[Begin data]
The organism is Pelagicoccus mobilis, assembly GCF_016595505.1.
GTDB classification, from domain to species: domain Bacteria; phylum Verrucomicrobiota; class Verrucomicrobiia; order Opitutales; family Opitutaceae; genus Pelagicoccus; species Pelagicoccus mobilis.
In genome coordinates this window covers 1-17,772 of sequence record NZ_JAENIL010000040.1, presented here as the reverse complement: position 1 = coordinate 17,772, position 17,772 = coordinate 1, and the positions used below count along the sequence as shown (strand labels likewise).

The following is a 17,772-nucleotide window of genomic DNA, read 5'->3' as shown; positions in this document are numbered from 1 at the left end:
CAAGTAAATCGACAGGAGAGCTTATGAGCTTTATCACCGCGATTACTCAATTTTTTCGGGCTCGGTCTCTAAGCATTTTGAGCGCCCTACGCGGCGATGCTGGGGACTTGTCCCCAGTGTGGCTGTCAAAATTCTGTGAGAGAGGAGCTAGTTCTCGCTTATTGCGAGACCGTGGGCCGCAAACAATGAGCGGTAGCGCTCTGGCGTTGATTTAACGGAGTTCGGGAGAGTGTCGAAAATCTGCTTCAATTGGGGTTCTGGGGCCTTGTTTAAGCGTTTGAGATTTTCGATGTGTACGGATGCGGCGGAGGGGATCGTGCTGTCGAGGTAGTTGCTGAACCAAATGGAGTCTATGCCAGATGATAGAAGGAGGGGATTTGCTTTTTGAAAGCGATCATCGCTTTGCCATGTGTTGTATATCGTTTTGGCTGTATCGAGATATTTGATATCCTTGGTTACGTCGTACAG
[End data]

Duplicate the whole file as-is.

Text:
The organism is Pelagicoccus mobilis, assembly GCF_016595505.1.
GTDB classification, from domain to species: domain Bacteria; phylum Verrucomicrobiota; class Verrucomicrobiia; order Opitutales; family Opitutaceae; genus Pelagicoccus; species Pelagicoccus mobilis.
In genome coordinates this window covers 1-17,772 of sequence record NZ_JAENIL010000040.1, presented here as the reverse complement: position 1 = coordinate 17,772, position 17,772 = coordinate 1, and the positions used below count along the sequence as shown (strand labels likewise).

The following is a 17,772-nucleotide window of genomic DNA, read 5'->3' as shown; positions in this document are numbered from 1 at the left end:
CAAGTAAATCGACAGGAGAGCTTATGAGCTTTATCACCGCGATTACTCAATTTTTTCGGGCTCGGTCTCTAAGCATTTTGAGCGCCCTACGCGGCGATGCTGGGGACTTGTCCCCAGTGTGGCTGTCAAAATTCTGTGAGAGAGGAGCTAGTTCTCGCTTATTGCGAGACCGTGGGCCGCAAACAATGAGCGGTAGCGCTCTGGCGTTGATTTAACGGAGTTCGGGAGAGTGTCGAAAATCTGCTTCAATTGGGGTTCTGGGGCCTTGTTTAAGCGTTTGAGATTTTCGATGTGTACGGATGCGGCGGAGGGGATCGTGCTGTCGAGGTAGTTGCTGAACCAAATGGAGTCTATGCCAGATGATAGAAGGAGGGGATTTGCTTTTTGAAAGCGATCATCGCTTTGCCATGTGTTGTATATCGTTTTGGCTGTATCGAGATATTTGATATCCTTGGTTACGTCGTACAG